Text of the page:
Agriculture
Keeping Bugs Away from Food
Cleaning Up Fish Farms
Seeds of the Future
Amphibians
Salamanders and Newts
Poison Dart Frogs
Frogs and Toads
Animals
Odor-Chasing Penguins
How to Fly Like a Bat
How to Silence a Cricket
Behavior
The (kids') eyes have it
Why Cats Nap and Whales Snooze
Wake Up, Sleepy Gene
Birds
Parrots
Cranes
Albatrosses
Chemistry and Materials
Mother-of-Pearl on Ice
Sticky Silky Feet
Unscrambling a Gem of a Mystery
Computers
Toxic Dirt + Avian Flu = Science Fair Success
It's a Small E-mail World After All
A Classroom of the Mind
Dinosaurs and Fossils
Middle school science adventures
Big Fish in Ancient Waters
Dino-bite!
E Learning Jamaica
2014 GSAT Results for Jamaican Kids
Results of GSAT are in schools this week
E Learning in Jamaica WIN PRIZES and try our Fun Animated Games
Earth
Arctic Algae Show Climate Change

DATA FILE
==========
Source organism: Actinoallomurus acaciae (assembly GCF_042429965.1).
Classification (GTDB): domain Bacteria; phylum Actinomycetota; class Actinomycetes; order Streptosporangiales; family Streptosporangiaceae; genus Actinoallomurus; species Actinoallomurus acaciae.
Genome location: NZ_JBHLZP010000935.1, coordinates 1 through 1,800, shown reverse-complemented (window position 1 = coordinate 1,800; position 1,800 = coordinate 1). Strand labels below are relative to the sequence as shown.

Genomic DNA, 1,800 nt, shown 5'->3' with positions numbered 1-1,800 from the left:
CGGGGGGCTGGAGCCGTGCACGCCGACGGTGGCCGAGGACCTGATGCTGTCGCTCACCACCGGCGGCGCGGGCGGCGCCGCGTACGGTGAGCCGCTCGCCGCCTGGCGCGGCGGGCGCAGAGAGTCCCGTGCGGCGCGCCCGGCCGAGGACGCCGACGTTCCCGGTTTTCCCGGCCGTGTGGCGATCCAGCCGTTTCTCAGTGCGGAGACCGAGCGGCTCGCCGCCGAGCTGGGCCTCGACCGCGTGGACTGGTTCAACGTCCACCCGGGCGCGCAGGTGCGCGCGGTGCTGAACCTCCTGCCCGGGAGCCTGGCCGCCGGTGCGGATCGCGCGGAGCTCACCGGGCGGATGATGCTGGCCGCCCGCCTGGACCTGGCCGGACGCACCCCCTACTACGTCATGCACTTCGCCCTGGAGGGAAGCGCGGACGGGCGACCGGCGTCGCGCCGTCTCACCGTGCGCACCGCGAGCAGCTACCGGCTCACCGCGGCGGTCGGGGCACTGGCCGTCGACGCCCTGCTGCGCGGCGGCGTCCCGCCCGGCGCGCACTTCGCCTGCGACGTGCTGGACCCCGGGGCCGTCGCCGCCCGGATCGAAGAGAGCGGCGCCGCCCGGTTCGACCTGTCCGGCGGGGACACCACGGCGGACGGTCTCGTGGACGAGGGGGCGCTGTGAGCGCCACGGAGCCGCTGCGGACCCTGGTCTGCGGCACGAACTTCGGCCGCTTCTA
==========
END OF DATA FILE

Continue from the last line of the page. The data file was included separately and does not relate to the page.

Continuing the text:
Explorer of the Extreme Deep
Rocking the House
Environment
Ready, unplug, drive
City Trees Beat Country Trees
Missing Tigers in India
Finding the Past
Prehistoric Trips to the Dentist
If Only Bones Could Speak
Ancient Cave Behavior
Fish
Mako Sharks
Basking Sharks
Lungfish
Food and Nutrition
Turning to Sweets, Fats to Calm the Brain
Packing Fat
The Color of Health
GSAT English Rules
Order of Adjectives
Who vs. Whom
Finding Subjects and Verbs
GSAT Exam Preparation Jamaica
2014 GSAT Results for Jamaican Kids
Tarrant High overcoming the odds
Results of GSAT are in schools this week
GSAT Exams Jamaica Scholarships
GSAT Scholarship
2014 GSAT Results for Jamaican Kids
GSAT Practice Papers | GSAT Mathematics | Maths
GSAT Mathematics